Louis Esterhuizen. Die digter se obsessie met woorde

WH Auden het by geleentheid na die digter verwys as iemand wat hartstogtelik verlief is op taal (of woorde, dan). En ek skat dat dié siening in die algemeen wel waar is; daarom dat Kate Dempsey se oorsig van die Ierse digter, Mary O’Donoghue (foto), wat onlangs op Poetry International Web verskyn het, reeds met haar openingsparagraaf my aandag getrek het: “Mary O’Donoghue, even more than most poets, is in love with words. She delights in strange and exquisite vocabulary, in retrieving precious gems from the dictionary’s seldom-visited corners. Curios like the following stud her verse: ‘miffed’, ‘scarper’, ‘bruxist’, “thigging’, ‘churt’. Yet O’Donoghue’s mining of the dictionary is aimed not at flashiness but at exactitude. Again and again in her work we find precisely the right word in precisly the right place: ‘a gallimaufry of cast-offs’, ‘the roking stewpot’, ‘the fichu of my frock’.” Aldus Dempsey.

By wyse van invulling: Mary O’Donoghue is in 1975 gebore in County Clare en woon die afgelope aantal jare in die bekende Ierse buitepos genaamd Boston waar sy hoogleraar in Engels is aan die Babson College. Bundels wat reeds deur haar gepubliseer is, is onder andere Tulle (Salmon Poetry, 2001) en Among These Winters (Dedalus Press, 2007). Sy het ook ‘n roman Before the House Burns geskryf wat in 2010 by The Lilliput Press verskyn het. Toekennings wat sy reeds ontvang het, sluit in die  Hennessy Award for New Irish Writing, asook beursfondse van die Vermont Studio Center en Virginia Center for the Creative Arts.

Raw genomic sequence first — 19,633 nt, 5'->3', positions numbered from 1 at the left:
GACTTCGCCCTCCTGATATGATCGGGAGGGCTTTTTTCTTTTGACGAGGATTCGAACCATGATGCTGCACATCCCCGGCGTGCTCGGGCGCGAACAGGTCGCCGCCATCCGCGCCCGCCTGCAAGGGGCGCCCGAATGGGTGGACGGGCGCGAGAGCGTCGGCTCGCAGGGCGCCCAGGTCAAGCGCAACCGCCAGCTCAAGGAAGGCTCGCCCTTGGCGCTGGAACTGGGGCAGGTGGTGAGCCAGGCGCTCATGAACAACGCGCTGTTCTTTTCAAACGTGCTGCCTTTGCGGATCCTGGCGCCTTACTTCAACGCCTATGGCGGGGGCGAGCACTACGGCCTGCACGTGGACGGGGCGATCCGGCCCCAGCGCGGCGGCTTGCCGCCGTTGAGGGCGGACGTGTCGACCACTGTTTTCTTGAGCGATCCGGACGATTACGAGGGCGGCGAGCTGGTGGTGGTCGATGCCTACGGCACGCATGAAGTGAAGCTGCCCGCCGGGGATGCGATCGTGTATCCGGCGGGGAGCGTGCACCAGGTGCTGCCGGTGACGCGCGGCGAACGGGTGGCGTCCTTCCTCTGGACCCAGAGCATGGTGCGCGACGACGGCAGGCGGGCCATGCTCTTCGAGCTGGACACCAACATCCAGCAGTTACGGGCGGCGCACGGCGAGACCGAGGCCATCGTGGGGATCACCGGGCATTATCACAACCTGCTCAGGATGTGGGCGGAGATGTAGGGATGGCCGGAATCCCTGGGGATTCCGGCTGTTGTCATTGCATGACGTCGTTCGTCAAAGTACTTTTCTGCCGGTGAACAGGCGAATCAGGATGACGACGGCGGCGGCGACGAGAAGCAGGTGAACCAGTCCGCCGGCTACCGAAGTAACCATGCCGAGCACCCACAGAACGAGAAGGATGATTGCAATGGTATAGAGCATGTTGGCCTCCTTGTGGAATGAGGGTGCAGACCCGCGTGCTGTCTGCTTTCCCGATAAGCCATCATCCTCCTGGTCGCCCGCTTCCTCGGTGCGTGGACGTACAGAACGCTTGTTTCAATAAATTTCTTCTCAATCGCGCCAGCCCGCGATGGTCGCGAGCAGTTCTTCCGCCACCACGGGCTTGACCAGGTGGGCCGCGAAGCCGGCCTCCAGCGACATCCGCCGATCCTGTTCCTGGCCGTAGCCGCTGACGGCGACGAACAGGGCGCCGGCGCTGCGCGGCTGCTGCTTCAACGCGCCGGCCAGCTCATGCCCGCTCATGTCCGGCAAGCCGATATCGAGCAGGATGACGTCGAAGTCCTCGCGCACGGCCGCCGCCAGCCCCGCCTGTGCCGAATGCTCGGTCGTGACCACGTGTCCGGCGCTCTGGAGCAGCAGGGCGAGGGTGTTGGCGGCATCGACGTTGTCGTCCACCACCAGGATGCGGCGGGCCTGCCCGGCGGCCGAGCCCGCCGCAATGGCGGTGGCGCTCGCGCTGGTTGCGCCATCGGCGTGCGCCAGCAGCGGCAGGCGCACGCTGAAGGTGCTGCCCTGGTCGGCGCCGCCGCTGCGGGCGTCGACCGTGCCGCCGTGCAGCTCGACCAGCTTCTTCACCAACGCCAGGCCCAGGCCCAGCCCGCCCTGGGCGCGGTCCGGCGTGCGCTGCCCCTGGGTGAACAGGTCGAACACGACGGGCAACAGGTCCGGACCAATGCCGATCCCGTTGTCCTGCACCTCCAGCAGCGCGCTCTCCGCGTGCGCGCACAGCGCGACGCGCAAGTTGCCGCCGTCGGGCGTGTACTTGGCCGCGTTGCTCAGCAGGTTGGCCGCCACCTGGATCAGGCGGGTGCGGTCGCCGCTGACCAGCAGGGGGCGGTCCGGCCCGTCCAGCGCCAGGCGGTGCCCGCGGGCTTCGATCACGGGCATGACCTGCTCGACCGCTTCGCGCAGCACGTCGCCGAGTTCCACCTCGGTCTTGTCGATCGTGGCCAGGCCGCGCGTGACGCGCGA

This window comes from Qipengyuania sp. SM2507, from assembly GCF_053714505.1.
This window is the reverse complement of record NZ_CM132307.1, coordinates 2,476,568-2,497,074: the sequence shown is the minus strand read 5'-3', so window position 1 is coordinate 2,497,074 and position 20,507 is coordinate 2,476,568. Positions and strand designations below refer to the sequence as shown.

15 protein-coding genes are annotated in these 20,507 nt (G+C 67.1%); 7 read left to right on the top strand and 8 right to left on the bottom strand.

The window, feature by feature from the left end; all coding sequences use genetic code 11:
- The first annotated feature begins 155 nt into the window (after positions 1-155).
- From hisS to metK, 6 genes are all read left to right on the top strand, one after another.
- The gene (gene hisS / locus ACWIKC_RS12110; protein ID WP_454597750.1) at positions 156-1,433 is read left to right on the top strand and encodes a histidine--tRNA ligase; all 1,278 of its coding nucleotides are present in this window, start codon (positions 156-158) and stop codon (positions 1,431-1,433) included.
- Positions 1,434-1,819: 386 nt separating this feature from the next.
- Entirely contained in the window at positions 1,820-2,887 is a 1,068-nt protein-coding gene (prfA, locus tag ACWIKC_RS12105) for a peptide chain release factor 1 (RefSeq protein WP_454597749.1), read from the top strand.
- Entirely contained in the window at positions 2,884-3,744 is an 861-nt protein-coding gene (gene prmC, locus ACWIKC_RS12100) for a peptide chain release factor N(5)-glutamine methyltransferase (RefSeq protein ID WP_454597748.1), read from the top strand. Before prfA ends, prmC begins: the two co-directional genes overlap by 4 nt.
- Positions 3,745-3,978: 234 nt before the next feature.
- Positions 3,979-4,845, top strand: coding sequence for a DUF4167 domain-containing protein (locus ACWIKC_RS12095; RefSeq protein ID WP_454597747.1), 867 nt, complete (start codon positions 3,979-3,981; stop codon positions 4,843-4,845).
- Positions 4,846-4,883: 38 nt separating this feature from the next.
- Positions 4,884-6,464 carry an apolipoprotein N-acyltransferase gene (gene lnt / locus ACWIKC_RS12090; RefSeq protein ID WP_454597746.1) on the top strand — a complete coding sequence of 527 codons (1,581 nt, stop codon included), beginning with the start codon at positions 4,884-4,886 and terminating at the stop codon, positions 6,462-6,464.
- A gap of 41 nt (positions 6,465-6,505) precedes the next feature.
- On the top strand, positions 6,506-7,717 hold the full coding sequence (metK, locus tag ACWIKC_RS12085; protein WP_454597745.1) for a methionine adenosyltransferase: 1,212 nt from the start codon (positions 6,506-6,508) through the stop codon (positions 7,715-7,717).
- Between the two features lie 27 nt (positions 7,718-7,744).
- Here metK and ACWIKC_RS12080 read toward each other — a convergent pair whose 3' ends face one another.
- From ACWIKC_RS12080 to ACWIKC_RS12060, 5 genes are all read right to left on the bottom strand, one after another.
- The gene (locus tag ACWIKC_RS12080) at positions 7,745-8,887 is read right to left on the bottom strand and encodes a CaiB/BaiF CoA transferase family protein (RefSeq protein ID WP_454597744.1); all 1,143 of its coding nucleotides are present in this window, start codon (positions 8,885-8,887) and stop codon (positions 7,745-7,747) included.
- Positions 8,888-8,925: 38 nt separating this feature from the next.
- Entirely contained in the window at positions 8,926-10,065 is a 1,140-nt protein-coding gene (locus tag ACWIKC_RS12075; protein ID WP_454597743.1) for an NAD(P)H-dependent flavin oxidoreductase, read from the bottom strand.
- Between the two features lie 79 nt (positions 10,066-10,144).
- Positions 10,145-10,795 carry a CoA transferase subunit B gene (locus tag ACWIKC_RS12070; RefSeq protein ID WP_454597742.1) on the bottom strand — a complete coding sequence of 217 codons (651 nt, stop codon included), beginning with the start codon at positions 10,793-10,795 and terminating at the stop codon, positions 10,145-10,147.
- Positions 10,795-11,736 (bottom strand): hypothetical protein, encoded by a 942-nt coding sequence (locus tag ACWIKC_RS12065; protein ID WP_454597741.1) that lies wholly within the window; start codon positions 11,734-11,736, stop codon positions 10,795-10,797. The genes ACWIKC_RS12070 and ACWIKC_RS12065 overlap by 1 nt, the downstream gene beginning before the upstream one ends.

Dempsey beskryf O’Donoghue se digkuns soos volg: “O’Donoghue writes for the most part in an intensely musical free verse, fusing her images together around intricately interlocking patters of rhythm and internal rhyme. Indeed, she has likened her writing process to carpentry, describing how multifarious images knit together to make a poetic whole […] This is serious, confident work. Yet it is marked by wit and humour, and is in places laugh-out-loud funny […] Textured, rich in strange imagery and always surprising, these are poems to read, relish and reread.”

Inderdaad. Beslis een van die meer verrassende ontdekkings vir my die afgelope tyd; gaan lees gerus die begeleidende gedigte wat op Poetry International se webtuiste te vinde is. By wyse van illustrasie plaas ek een van dié gedigte, “Dauernarkose“, hieronder. (Terloops, volgens die toeligtingsnota verwys die titel van die gedig na die volgende: “Dauernarkose: From the German. An experimental treatment for schizophrenics, it involved prolonged drugged sleep, and was also called ‘the continuous sleep cure’.”

 ***

DAUERNARKOSE

 

She has been asleep for three days,
a liquid length of time
 
closed over her head like a sheet
of lake-water. They think they have
 
her dreams cached away
in their clutterbook of explanans,
 
and see no flicker hint from behind
eyelids fern-stitched with blue veins.
 
But she is navigating equations,
pointed fir jungles of isosceles
 
triangles, the screams of chalk
and nails like seagull voice, dust
 
of chalk a scurf on her cuffs.
She walks past the bossy sign-posts
 
of sine and tan, and her map begins
to make sense, when the two-legged
  
travel stool of pi is pulled from under
her and she is splashed awake. She leaves
 
infinity, her last mark, a slender eight
sleeping with its face to the wall.

 

© 2007, Mary O’Donoghue

Uit: Among These Winters
Uitgewer: Dedalus Press, Dublin, 2007, 978-1-904556-70-1

 

 

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